5. Raw Agricultural Commodity Fumigation—Fumigation to any postharvest raw ag commodity or applied to ag storage facilities. Go to page 42.

6. Aerial—Applications from an aircraft. Go to page 44.

7. Agricultural Animal—Applications to animals, in or on places where such animals are kept or confined (includes swine, cattle, sheep, horses, fish, poultry, bees, and other agricultural livestock). Go to page 46.

8. Forest—Use of pesticides in forests, forest nurseries, or forest seed orchards. Go to page 48.

9. Ornamental and Turf—Production of ornamental trees, shrubs, flowers, or sod. Go to page 50.

Table 3.4, Restricted use applicators in nonagriculture areas (natural areas, golf courses, cemeteries, parks, athletic fields, water).

Do you apply to:

1. Natural Areas—Use herbicides to control vegetation to protect natural communities and ecosystems in natural areas. Go to page 52.

2. Aquatics—Applications to water, standing or running water, banks or shorelines. Excludes chlorine gas and public health activities. Go to page 54.

3. Ornamental and Turf—Maintenance of ornamental plants or sod. Also includes turfgrass growing in or on cemeteries, golf courses, parks, or athletic fields. Does not include lawns around structures. Go to page 50. (For lawns around structures, see pages 12 and 24.)

4. Right-of-Way—Maintenance of right-of-way areas associated with public roads, electric power lines, pipelines, railroads, and other similar areas. Go to page 56.

5. Other—Wood treatment, antifouling paint, sewer root, chlorine gas infusion, regulatory, demonstration and research. Go to pages 58–70.

Quick Reference to Pesticide License Page


Public Health

Mosquito Control Director

Limited Structural

Limited Lawn and Ornamental

Limited Wildlife

General Household Pest

Wood-Destroying Organisms

Structural Fumigation

Special ID Cardholder in Fumigation

Lawn and Ornamental

Limited Urban Commercial Fertilizer

Limited Commercial Landscape Maintenance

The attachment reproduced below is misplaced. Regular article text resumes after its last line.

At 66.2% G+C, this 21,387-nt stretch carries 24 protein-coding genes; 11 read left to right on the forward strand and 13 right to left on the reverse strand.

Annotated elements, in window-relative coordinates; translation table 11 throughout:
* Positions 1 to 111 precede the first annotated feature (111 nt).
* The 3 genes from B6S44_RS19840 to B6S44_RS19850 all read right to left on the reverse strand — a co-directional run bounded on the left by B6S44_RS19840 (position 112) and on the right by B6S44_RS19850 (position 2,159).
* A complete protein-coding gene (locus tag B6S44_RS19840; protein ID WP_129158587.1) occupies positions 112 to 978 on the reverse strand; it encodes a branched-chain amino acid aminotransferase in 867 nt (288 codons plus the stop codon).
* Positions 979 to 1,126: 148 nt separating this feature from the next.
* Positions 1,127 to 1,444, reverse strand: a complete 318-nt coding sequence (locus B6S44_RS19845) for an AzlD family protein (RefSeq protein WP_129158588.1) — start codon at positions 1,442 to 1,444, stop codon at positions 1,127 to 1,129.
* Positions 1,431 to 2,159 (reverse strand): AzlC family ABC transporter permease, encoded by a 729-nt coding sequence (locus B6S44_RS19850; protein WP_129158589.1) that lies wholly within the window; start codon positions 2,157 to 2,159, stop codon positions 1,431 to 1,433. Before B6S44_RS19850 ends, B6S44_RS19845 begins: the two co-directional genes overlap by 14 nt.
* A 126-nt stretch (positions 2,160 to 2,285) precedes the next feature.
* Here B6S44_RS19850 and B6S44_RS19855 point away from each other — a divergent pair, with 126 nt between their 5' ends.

Identification Cardholder

Private Applicator

Agricultural Row Crop

Agricultural Tree Crop

Seed Treatment

Soil and Greenhouse Fumigation

Raw Agricultural Commodity Fumigation


Agricultural Animal


Ornamental and Turfgrass

Natural Areas


Right of Way

Wood Treatment

Organotin Antifouling Paint

Sewer Root

Chlorine Gas

Regulatory Pest Control

Regulatory Inspection & Sampling

Demonstration and Research

Peer Reviewed

Publication #PI292

Release Date:September 13, 2022

Related Experts

Harlow, Erin E.

County agent

University of Florida

Bultemeier, Brett Wells


University of Florida

Haddock, Susan

County agent

University of Florida

Use pesticides safely. Read and follow directions on the manufacturer's label.

Fact Sheet

About this Publication

This document is PI292, one of a series of the Pesticide Information Office, UF/IFAS Extension. Original publication date August 2021. Revised September 2022. Visit the EDIS website at for the currently supported version of this publication.

About the Authors

Erin E. Harlow, residential and commercial horticulture agent III, UF/IFAS Extension Columbia County; Luke B. Harlow, agriculture and natural resources agent I, UF/IFAS Extension Union County; Susan Haddock, commercial horticulture integrated pest management agent IV, UF/IFAS Extension Hillsborough County; and Brett Bultemeier, Extension assistant professor, UF/IFAS Pesticide Information Office, Gainesville, FL 32653; UF/IFAS Extension, Gainesville, FL 32611.


  • Brett Bultemeier
  • Erin Harlow